When I was mediating the resolution of litigation on my local court-annexed ADR panel, I used to help attorneys, their insurance adjusters and physician clients resolve medical malpractice cases.
Some of my most profound human interactions occurred in these mediations. One surgeon said to me, with burning passion in his gaze, “you do not understand. The operating room is my church.”
Another told me he could not consent to the settlement of a lawsuit because the sum the carrier was offering “would mean that I killed my patient.”
Though I do not mediate malpractice cases anymore, I have been given a taste of the trauma that physicians experience when they are sued for malpractice.
What Does This Have to Do with Do It Yourself Dispute Resolution?
Research on the reasons patients sue their doctors suggest that malpractice litigation could be avoided if: (1) the patient understood the reason for an unexpectably bad result; and, (2) the physician were able to express to the patient responsibility for the outcome. See e.g. this Lancet study reporting that patients expressed the following reasons for suing their physicians:
 concern with standards of care–both patients and relatives wanted to prevent similar incidents in the future;
 the need for an explanation–to know how the injury happened and why; compensation–for actual losses, pain and suffering or to provide care in the future for an injured person;
 accountability–a belief that the staff or organisation should have to account for their actions; [and]
 [p]atients taking legal action wanted greater honesty, an appreciation of the severity of the trauma they had suffered, and assurances that lessons had been learnt from their experiences.
Which Brings Us to Transplant Surgeon Pauline Chen’s Book Final Exam
Chen tells us that surgeons, who expect themselves and their colleagues to be infallible, have ritualized their response to error in Morbidity and Mortality — M&M — conferences. She cites sociologist Charles Bosk as first recognizing that M&M conferences
were a special ritual ‘”for witnessing [errors], resolving the confusion they create, and incorporating them into the group’s history and the individuals biography.” And this ritual function [is] so important that even ‘those accustomed to letting others cool their heels” cleared all other obligations in order to attend M and M.
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M and M, our professional ritual centered on death, attempts to heal the rents in our professional fabric caused by patient deaths. There are few other opportunities for surgeons to discuss death. We may mention it in passing, but we steadfastly reserve discussion for the conference, which will give us, as a group, ritual absolution. M and M requires a public accounting of loss and, in so doing, reconstructs the death into an event that affirms a core value of our professional identity: the need to be infallible in a highly variable world. In this way, M and M is like death rituals in other cultures; it seeks to transform death’s loss into an affirmative experience.
According to Chen, this ritual of accountability also helps physicians deny their human fallibility, which may prevent them from taking the responsibility assumed in an M and M conference out into their patients’ lives. Chen continues:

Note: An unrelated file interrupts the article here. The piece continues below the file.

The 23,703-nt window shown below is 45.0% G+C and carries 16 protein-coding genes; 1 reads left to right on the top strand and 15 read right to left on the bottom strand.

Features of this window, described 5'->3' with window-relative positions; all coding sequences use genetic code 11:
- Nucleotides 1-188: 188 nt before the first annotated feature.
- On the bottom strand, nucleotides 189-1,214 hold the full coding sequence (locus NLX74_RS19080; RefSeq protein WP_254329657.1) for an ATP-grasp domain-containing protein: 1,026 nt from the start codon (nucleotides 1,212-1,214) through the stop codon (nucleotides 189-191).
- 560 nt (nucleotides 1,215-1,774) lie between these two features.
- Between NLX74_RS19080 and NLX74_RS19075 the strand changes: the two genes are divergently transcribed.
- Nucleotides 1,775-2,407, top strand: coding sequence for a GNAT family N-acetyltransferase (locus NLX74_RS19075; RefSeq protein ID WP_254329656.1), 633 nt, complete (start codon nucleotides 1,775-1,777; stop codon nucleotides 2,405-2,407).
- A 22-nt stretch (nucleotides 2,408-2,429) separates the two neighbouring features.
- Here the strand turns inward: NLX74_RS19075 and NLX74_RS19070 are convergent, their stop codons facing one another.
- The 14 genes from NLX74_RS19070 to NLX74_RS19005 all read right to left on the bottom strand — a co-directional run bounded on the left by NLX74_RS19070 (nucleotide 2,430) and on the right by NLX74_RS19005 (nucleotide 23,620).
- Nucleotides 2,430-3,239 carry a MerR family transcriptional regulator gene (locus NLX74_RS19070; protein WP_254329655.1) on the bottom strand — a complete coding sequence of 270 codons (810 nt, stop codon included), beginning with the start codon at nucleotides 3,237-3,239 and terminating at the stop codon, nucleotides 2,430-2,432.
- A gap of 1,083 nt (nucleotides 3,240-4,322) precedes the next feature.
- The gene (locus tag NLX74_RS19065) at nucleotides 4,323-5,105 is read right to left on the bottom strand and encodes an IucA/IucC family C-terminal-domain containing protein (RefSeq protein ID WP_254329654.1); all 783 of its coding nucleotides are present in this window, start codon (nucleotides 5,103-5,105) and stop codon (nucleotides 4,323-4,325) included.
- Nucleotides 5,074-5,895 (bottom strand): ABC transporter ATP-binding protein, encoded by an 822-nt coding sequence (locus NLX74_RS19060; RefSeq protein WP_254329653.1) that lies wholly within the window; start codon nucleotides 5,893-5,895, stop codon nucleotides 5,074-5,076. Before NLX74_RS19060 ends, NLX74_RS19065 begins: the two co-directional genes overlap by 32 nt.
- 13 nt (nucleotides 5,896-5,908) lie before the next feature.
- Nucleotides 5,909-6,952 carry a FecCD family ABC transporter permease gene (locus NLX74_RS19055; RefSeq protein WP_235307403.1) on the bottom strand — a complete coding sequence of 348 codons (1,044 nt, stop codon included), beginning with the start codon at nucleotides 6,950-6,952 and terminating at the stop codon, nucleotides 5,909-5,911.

By defining death only as the result of errors, we erase the face of our patients and insert our own fiercely optimistic version of immortality. While admirable in some respects, this paradigm also denies our essential humanness. When we refuse to accept our own fallibility, we deny ourselves grief. In the end, then, M and M may prevent us from reaching what we so desperately want to achieve: the very best care for our patients.
Fallibility, Accountability and Apology
I have never been responsible for saving, or potentially losing, a human life. I have only been responsible for other people’s money. And yet Pauline Chen’s observations on fallibility strike a deep chord in me as a professional. If we make a mistake, people get hurt. And it is harder to accept responsibility for the mistakes that cause others harm than it is to accept just about any other disappointment in one’s performance. It goes not simply to our “core values” as professionals, but to the very center of our professional and individual identity.
Some of us — all of us under certain conditions — will do almost anything to avoid admitting fault.
Which Takes Us to Brian Cox’s Book Faith-Based Reconciliation
First let me say that I experience the same cognitive dissonance reading this book as I experienced taking Professor Cox’s Faith-Based International Diplomacy class at Pepperdine Law School. The necessary wisdom contained here, however, makes me simply translate ‘faith’ and god (yes, I am, at best, an agnostic) into humanism and other people.
That said, here is Canon Cox’s step-by-step prescription for accountability, forgiveness and reconciliation:
Are there potential legal consequences to so open an acknowledgment of error and the adverse consequences it has caused. Yes there are and we will address them in the next post.
Let me say this, however. I firmly believe (and I believe the research will support me in this) that apology is far more likely to avoid litigation than it is to trigger it. In any event, living an authentic, robust life in community requires this. It is a small act of courage. Imagine what you would do if your life were at stake and so much more courage were required of you. Exercise the small acts of bravery now so that you will be prepared to face the much larger ones that may be required of you some day.
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